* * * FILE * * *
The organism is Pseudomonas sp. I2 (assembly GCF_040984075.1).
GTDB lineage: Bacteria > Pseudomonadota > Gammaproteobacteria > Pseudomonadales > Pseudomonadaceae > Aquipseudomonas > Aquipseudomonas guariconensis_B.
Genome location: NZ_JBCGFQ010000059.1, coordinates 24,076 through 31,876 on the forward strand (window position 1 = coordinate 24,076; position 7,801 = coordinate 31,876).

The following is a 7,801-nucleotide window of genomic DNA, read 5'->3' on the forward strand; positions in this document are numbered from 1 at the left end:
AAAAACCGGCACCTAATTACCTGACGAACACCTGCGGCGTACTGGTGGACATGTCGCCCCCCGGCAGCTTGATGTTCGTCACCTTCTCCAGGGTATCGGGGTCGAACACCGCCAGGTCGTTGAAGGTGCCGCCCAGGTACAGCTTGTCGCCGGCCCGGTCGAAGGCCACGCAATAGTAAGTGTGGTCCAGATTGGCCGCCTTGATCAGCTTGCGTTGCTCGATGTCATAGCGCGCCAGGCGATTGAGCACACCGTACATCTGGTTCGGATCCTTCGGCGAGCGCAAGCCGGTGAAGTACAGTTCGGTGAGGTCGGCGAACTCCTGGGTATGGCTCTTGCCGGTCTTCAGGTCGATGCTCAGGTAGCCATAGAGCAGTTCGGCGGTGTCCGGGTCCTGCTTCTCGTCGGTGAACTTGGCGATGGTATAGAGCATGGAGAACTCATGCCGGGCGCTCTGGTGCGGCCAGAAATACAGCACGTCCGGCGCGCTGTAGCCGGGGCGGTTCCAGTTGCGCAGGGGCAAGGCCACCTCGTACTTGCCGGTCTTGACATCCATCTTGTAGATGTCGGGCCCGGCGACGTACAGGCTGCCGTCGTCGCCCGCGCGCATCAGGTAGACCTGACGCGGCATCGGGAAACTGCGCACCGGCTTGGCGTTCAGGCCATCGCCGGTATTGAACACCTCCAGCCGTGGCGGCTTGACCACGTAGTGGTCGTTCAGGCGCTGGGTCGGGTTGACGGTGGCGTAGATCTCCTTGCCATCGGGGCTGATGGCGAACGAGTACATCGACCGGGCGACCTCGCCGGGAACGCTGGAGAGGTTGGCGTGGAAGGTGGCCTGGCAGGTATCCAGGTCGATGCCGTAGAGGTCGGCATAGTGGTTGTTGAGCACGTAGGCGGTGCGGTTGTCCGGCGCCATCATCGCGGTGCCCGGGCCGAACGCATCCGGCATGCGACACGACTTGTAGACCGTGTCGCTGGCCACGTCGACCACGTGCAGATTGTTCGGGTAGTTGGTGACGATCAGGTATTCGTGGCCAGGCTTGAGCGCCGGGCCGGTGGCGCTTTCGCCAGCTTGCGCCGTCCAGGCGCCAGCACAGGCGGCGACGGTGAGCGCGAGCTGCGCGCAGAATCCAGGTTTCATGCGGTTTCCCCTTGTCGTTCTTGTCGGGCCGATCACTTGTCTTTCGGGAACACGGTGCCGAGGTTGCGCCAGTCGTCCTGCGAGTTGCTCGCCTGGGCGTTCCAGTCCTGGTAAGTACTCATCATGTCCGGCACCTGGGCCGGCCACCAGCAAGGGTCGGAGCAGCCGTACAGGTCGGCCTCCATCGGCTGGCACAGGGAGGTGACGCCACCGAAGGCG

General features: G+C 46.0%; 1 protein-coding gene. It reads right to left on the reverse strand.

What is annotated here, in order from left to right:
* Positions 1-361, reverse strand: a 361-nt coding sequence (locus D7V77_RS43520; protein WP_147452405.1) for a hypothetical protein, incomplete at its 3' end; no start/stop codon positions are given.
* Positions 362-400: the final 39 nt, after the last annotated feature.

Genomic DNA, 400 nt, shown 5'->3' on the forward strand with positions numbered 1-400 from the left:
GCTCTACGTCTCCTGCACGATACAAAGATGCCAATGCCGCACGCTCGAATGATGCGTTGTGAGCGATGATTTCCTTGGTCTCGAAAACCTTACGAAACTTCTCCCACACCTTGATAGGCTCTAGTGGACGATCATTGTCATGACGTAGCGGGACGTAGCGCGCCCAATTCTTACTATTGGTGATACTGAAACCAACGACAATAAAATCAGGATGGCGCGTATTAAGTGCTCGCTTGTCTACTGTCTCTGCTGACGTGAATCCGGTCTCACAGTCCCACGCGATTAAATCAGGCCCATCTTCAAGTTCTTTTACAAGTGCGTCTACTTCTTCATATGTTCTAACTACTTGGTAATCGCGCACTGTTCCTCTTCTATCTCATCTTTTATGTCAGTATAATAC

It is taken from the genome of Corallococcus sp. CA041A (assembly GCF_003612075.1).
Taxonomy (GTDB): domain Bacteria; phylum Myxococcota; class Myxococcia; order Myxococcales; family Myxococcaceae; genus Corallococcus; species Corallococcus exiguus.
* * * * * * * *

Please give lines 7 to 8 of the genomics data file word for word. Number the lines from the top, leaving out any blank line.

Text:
What is annotated here, in order from left to right:
* Positions 1-361, reverse strand: a 361-nt coding sequence (locus D7V77_RS43520; protein WP_147452405.1) for a hypothetical protein, incomplete at its 3' end; no start/stop codon positions are given.